Crayfish Trophic Niches in Lotic, Lentic, and Terrestrial Ecosystems [Oral Presentation]

Zanethia Barnett (Primary Presenter/Author)
USDA Forest Service, zanethia.c.barnett@usda.gov;

Abstract: Understanding the trophic ecology of a species gives insight into food webs, functional roles of a species, and the flow of energy throughout the system. This benefits our understanding of both species-specific natural histories, community-level interactions, as well as provides invaluable information for conservation planning. Crayfishes can have significant impacts on their environment and have been reported to be both ecosystem engineers and potential keystone species due to their ability to modify microbenthic and macrophyte community compositions. However, the trophic ecology of crayfishes is greatly lacking, with very little species-specific data. We are assessing the trophic position of sympatric crayfishes (four lotic, three lentic, and two terrestrial crayfish species) within the Sumter National Forest through stable isotope analyses. To obtain data on the trophic position, we collected tissue from the chela of crayfishes and representative food groups. Our work highlights the similarities and differences between the trophic positions of sympatric crayfishes and ecologically different crayfishes (e.g., terrestrial, lentic, lotic).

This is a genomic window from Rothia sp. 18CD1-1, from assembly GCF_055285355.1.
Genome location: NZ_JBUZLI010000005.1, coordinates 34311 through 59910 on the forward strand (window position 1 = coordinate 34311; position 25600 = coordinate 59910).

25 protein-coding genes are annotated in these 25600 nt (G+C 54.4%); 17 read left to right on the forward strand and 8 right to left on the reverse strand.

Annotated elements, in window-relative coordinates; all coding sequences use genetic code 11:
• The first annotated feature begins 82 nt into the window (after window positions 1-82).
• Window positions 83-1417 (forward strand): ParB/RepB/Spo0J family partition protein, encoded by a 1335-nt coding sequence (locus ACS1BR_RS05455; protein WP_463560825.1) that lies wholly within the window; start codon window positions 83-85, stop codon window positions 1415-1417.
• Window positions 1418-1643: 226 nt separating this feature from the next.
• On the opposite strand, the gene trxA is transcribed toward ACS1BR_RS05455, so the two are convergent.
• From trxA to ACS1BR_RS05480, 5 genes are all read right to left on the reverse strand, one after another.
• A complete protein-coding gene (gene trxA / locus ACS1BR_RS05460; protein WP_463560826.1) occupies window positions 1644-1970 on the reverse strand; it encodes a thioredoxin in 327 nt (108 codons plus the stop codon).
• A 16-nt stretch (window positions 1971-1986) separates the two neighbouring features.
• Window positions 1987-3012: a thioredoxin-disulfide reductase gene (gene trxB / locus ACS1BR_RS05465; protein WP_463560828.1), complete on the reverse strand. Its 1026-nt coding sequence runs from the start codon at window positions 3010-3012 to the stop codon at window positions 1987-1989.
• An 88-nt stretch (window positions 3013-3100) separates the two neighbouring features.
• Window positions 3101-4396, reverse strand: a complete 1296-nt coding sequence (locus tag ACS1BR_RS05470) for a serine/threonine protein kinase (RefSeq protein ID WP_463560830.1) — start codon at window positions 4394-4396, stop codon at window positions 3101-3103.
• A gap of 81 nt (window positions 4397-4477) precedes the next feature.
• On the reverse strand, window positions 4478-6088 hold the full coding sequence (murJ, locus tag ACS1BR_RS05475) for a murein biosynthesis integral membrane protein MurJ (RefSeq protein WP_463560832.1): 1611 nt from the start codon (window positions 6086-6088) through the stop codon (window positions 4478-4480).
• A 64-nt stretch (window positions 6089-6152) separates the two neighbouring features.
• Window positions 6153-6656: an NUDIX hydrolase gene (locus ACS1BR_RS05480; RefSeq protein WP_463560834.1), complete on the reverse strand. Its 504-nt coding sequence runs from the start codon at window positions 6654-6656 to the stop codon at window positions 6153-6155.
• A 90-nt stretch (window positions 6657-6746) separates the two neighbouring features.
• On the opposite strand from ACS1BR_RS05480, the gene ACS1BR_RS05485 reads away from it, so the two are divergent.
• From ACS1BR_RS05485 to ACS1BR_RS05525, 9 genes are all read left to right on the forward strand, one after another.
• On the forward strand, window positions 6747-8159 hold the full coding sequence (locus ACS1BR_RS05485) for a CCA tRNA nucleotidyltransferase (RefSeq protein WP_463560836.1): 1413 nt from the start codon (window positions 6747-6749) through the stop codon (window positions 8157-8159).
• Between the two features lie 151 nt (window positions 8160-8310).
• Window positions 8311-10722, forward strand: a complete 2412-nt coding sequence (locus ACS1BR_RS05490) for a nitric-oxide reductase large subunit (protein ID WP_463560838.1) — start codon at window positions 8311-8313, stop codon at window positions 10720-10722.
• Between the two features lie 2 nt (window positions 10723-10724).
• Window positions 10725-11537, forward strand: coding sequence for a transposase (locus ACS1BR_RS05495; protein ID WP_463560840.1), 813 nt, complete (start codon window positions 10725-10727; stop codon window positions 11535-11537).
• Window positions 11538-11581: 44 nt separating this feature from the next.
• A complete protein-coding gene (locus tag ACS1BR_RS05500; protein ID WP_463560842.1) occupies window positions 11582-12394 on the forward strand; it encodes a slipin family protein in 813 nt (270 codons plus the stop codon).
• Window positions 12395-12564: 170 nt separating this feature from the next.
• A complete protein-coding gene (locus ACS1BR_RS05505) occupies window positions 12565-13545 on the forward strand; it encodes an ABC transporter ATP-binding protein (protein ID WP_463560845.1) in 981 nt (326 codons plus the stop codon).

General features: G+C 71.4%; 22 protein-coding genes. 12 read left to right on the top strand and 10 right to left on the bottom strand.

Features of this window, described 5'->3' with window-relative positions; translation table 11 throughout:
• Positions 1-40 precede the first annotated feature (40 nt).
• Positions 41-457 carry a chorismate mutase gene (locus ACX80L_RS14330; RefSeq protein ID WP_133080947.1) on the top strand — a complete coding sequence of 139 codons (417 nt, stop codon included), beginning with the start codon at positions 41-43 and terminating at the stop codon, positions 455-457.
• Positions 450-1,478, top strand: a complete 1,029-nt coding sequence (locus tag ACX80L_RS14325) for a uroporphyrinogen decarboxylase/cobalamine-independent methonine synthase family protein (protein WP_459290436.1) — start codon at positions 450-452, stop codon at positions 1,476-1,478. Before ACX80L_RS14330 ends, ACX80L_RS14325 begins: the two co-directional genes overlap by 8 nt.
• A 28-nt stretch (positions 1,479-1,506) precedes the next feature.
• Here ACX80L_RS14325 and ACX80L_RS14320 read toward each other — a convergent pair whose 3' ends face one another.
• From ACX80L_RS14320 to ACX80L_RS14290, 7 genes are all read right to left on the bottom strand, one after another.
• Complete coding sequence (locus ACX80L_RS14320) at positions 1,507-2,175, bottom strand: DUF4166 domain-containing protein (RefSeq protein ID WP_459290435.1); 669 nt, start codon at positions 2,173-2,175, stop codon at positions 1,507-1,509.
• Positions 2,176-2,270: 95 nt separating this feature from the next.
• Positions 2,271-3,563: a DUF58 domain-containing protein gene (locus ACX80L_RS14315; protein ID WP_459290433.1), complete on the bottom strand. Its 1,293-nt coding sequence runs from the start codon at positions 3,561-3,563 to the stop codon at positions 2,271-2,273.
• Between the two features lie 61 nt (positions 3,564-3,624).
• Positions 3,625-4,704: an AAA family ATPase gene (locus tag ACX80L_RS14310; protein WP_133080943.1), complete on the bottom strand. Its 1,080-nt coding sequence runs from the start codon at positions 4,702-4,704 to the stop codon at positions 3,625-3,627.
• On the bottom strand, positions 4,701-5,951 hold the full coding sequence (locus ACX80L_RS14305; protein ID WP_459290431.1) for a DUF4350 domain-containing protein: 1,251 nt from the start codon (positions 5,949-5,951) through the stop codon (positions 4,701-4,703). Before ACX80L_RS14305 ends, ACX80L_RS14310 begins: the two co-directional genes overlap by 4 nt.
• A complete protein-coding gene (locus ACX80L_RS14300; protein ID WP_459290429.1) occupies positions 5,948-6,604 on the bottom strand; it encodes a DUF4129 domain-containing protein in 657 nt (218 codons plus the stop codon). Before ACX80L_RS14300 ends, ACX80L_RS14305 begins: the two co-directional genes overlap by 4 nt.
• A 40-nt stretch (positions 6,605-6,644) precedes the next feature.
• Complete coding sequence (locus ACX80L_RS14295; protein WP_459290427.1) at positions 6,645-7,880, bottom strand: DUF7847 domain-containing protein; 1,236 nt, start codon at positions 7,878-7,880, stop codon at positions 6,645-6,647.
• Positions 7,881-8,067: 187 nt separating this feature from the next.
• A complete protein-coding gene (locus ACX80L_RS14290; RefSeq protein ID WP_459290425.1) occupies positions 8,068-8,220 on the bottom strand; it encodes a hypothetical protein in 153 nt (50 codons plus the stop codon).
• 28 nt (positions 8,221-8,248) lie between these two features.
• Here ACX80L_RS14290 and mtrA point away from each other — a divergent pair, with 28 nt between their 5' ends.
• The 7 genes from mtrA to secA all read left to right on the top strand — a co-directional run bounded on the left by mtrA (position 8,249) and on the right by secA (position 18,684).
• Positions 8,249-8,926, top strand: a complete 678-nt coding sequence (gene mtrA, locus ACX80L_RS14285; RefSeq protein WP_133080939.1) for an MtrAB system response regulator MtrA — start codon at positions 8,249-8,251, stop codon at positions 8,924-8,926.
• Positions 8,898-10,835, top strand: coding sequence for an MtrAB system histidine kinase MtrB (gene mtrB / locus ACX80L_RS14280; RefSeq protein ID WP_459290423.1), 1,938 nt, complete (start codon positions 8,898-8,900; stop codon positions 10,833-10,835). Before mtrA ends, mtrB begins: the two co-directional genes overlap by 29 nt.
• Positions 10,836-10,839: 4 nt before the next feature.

CROSSING ECOSYSTEM BOUNDARIES TO BETTER UNDERSTAND MACROSCALE FISH DIVERSITY IN LAKES AND STREAMS [Oral Presentation]

Tyler Wagner (Co-Presenter/Co-Author)
U.S. Geological Survey, Pennsylvania Cooperative Fish and Wildlife Research Unit, Pennsylvania State University, txw19@psu.edu;

Mary Tate Bremigan (Co-Presenter/Co-Author)
Michigan State University, bremigan@msu.edu;

Dana Infante (Co-Presenter/Co-Author)
Department of Fisheries and Wildlife, Michigan State University, infanted@msu.edu;

Kendra Cheruvelil (Co-Presenter/Co-Author)
Michigan State University, ksc@msu.edu;

Katelyn King (Primary Presenter/Author)
Michigan State University , kingka21@msu.edu;

Abstract: Stream and lake fishes are important economic and recreational resources and serve as indicators of ecological stressors on aquatic ecosystems. Research suggests that fish species diversity is largely influenced by surface water connectivity and fragmentation. For example, lake and stream connections support fish movement among ecosystems and provide access to refugia, food, and spawning sites. Unfortunately, connections can also distribute contaminants and invasive species and contribute to homogenization of fish communities. Interestingly, few studies consider freshwater connections and their effect on both lake and stream fish communities across broad spatial extents. Therefore, this talk examines 1) the relationship between connectivity and fish species diversity for lakes versus streams and 2) how these relationships change in response to regional anthropogenic drivers. Using fish data from 559 lakes and 854 streams from the midwestern/northeastern U.S. and Bayesian hierarchical modeling, we found that connectivity was associated with higher species richness, but that connectivity has different effects on richness depending on regional-scale land use. By studying lakes and streams together and incorporating multi-scale drivers into models, our results inform scientific understanding of what drives variation in fish species diversity at broad spatial scales.